Saddleback Valley Trails
South Orange County California Genealogical
Vol. 18 No. 12
P.O. Box 4513, Mission Viejo, CA. 92690
Editor: Gary Schwarz
Monthly meetings are held on the third Saturday of each month from 10:00
a.m. to Noon at the Mission Viejo Family History Center Institute Building, 27978 Marguerite Parkway,
Mission Viejo, between Medical Center Drive and Hillcrest Drive. Membership is open to anyone
interested in genealogy. Individual membership fees are $20 per calendar year, $25 for joint
SOCCGS is not affiliated with the LDS Family History Center.
Please check your newsletter address label.
“1/1/12” means dues are payable in January.
It’s time for our annual Holiday Gathering when we celebrate past Christmas memories. Due to our
meeting location we will not have a full luncheon this year as we have in previous years. However,
your Board of Directors will provide holiday refreshments for the meeting. We will also have time for
sharing Christmas memories, so please plan to share your favorite memory of Christmas time -- a story
or perhaps a picture or ornament. Take time from your busy holiday schedule to relax and enjoy the
refreshments and holiday cheer. If you would like to share something with the group, please contact
Bill Bluett in advance by phone at 949-492-9408 or email firstname.lastname@example.org. We hope to see you on
2012 Executive Board Elections
At the November meeting the following members were elected to serve for the coming year:
President-Bill Bluett, Vice President-David Flint, Recording Secretary-Patricia Weeks, Corresponding
Secretary-Marilyn Kowalski, Treasurer-Mary Jo McQueen. They will be installed on December 17.
Our next safari will be after Christmas when we travel to the Los Angeles Public Library in January
of 2012. Additional details will be in the first newsletter of the “new year”.
I like the Christmas that fulfills my needs ... to be forgiven from
greed and selfishness, to fill my empty soul with peace and compassion, for hope and faith and
charity, for myself renewed and hope restored in an erring world.
-Robert D. Wigert
May the spirit of Ramadan illuminate the world and show us the way
to peace and harmony.
Eight days the light continued on its own: A miracle, they say, but
not more so Than ordinary lives of flesh and bone, Consuming wicks burned ashen long
Bring New Toys to the December meeting for the Homefront
America Toy Drive which supports local military families. Karyn Schumaker will collect the toys
at the meeting.
Here it is December already and Christmas is nearly upon us. This past month I’ve been thinking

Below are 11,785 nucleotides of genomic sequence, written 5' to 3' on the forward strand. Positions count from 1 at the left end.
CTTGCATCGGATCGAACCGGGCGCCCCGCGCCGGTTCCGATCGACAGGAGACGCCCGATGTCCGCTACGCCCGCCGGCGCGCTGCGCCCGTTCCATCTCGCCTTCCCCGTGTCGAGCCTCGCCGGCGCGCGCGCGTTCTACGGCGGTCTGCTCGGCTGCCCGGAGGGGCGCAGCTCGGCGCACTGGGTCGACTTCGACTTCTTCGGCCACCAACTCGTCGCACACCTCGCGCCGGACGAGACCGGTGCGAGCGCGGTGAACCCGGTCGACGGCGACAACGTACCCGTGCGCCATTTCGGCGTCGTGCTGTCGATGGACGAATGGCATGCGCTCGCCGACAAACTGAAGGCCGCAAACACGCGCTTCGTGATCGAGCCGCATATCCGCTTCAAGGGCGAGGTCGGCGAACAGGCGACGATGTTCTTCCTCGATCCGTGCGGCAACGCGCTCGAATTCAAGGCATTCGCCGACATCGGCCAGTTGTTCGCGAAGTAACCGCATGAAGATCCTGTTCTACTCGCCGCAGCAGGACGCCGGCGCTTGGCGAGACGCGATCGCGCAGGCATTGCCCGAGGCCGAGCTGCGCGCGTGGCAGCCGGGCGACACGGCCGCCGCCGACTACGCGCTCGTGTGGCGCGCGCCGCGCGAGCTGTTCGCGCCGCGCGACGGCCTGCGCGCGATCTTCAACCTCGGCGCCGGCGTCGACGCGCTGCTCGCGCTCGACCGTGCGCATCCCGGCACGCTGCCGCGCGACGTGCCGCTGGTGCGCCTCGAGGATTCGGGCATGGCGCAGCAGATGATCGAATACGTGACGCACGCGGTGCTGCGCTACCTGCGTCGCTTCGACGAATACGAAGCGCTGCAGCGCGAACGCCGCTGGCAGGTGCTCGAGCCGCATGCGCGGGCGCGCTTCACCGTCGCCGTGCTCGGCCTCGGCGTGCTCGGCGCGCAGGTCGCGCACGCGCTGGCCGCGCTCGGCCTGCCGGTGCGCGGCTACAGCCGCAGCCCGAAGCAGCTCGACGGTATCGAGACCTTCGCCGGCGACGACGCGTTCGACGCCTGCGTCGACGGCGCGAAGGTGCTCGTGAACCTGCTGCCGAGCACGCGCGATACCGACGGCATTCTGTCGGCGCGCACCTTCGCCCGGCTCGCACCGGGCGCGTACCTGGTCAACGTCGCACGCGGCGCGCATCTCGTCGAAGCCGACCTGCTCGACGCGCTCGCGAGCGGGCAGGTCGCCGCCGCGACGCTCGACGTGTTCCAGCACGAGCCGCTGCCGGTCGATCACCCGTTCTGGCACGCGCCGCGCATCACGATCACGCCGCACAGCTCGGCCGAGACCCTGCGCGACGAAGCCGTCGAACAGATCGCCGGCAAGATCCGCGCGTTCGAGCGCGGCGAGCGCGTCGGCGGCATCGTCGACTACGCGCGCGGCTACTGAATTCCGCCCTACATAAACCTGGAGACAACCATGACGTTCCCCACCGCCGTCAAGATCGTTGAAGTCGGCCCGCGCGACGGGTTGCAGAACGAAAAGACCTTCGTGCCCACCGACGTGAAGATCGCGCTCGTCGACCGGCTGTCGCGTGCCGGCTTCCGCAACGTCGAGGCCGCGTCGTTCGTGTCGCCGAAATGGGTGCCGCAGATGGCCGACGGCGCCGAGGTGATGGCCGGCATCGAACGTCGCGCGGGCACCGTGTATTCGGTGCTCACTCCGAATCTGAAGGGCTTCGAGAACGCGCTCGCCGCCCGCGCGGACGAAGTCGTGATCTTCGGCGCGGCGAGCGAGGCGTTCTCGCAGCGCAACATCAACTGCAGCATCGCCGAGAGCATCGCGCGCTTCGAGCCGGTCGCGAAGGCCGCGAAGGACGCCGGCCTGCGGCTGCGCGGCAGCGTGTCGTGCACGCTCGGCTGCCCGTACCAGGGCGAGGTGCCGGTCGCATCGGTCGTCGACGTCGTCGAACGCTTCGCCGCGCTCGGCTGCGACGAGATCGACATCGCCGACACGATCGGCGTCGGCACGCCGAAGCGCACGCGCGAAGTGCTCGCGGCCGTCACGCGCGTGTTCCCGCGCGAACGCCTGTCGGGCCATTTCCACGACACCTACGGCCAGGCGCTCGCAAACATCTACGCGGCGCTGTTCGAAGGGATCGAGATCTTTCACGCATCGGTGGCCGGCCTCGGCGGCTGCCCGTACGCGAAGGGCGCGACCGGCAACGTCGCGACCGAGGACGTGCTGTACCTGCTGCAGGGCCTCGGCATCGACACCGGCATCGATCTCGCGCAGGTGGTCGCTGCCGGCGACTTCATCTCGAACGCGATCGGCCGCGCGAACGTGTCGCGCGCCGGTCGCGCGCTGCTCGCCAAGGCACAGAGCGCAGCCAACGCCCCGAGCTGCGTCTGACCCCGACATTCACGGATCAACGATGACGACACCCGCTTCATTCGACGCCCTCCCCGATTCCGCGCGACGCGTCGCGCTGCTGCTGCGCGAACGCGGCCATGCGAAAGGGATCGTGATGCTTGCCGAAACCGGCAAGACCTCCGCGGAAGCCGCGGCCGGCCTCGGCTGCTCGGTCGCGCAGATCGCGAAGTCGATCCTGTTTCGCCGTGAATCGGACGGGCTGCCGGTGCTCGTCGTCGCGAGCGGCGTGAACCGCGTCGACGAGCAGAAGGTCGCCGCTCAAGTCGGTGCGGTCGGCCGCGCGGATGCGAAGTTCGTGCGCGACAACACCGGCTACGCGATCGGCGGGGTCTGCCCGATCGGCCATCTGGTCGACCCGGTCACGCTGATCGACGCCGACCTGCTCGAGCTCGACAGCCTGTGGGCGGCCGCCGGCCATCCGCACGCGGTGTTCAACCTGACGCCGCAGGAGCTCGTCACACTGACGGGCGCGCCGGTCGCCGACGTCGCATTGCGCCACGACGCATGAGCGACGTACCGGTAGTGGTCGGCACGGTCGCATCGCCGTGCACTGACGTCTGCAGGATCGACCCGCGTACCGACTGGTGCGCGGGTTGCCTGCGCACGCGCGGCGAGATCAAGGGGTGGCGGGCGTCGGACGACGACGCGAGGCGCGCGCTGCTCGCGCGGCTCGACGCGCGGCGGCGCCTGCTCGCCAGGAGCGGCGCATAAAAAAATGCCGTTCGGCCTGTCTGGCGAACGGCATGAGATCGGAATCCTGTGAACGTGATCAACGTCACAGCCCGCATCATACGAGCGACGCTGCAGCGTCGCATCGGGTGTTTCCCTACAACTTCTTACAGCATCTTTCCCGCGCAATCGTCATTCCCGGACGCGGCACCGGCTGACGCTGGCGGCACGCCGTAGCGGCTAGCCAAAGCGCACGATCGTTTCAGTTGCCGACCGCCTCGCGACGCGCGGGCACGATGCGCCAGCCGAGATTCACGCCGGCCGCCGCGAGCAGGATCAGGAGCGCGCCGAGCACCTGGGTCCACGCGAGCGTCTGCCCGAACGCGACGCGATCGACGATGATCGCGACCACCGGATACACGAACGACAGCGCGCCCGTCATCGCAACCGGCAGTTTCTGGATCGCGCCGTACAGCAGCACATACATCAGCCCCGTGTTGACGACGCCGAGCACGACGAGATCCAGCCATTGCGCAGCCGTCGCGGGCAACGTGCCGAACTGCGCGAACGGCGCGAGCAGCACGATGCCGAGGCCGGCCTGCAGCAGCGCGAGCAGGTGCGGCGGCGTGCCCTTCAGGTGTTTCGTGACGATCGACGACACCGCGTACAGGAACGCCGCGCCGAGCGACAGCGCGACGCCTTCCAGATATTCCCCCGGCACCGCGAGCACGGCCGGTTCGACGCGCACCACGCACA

about the first Christmas that our ancestors were preparing for after the Civil War broke out in 1861
– 150 years ago. I wonder what it would have been like in all the homes across our country over the
next several years while the war raged on. Nearly every household was affected in one way or another
during this period of time. For a nation torn by civil war, Christmas in the 1860’s was observed
with conflicting emotions. Christmas made the heartache for lost loved ones and many familiar faces
were missing from the family dinner table as a result of enlisting in the military. The soldiers now
serving used to be the ones that “brought in the tree” and even might have been heard singing
Christmas carols in church. Now they were scavenging firewood and singing drinking songs around the
soldier’s campfires. The holiday celebration most associated with family and home was now a
contradiction. It was a joyful-sad, religious-boisterous, subdued event. Many folks were filled with
anxiety because their families were struggling emotionally and financially.
But, let’s back up a bit. Traditions that were in place prior to the civil war included Christmas
cards, caroling in public places as well as church, and the sight of greenery festooned nearly all
communities in the North and the South. Christmas trees stood in places of honor in many homes and a
mirthful poem about the jolly old elf (yes – an elf during this time period) who delivered toys to
well-behaved children. All these traditions captivated Americans on both sides of the Mason-Dixon
Line. A Christmas tree might be decorated with dried and sugared fruit, popcorn, ribbon, spun glass
ornaments, and silver foil. In December of 1853, Robert E. Lee’s daughter recorded in her diary
that her father – then superintendent at West Point – possessed an evergreen tree decorated with
the previously mentioned items. Maybe word got around and it became a tradition for many other
families. Speaking of silver foil (or tinsel), I hated putting “that stuff” on the tree as a kid.
It took so long to do! That tradition went away very quickly when I became an adult with my own
household. I don’t think my kids missed doing the tinsel routine at all.
To some degree, the North and the South were divided on the issue of Christmas as well as slavery.
Many Northerners saw sin in the celebration and felt that Thanksgiving was a more appropriate time to
celebrate. In the South, Christmas was an important part of the social season. The first three states
to designate Christmas a legal holiday was Alabama (1836), and Louisiana and Arkansas (1838). The
hardship on children was more profound in the South during the war because so many families made such
a meager living. A young child living in the Shenandoah Valley was quoted as saying he was “tired
of the war” because Santa Claus had forgotten to come to his home. Other Southern children were
told that “Santa was a Yankee” and that Confederate pickets would not let him through. In 1863,
Illustrator Thomas Nast began creating images of Santa for the Christmas editions of Harper’s
Magazine. This continued through the 1890’s. It is interesting to note that President Abraham
Lincoln asked Nast to create drawings of Santa with some Union soldiers (for Harper’s Magazine)
during the war. This image of Santa supporting the enemy had a demoralizing influence on the
Confederate army and the Southern residents. This may have been an early example of psychological
The final Christmas of the war (December, 1864) was an interesting one. General Sherman had reached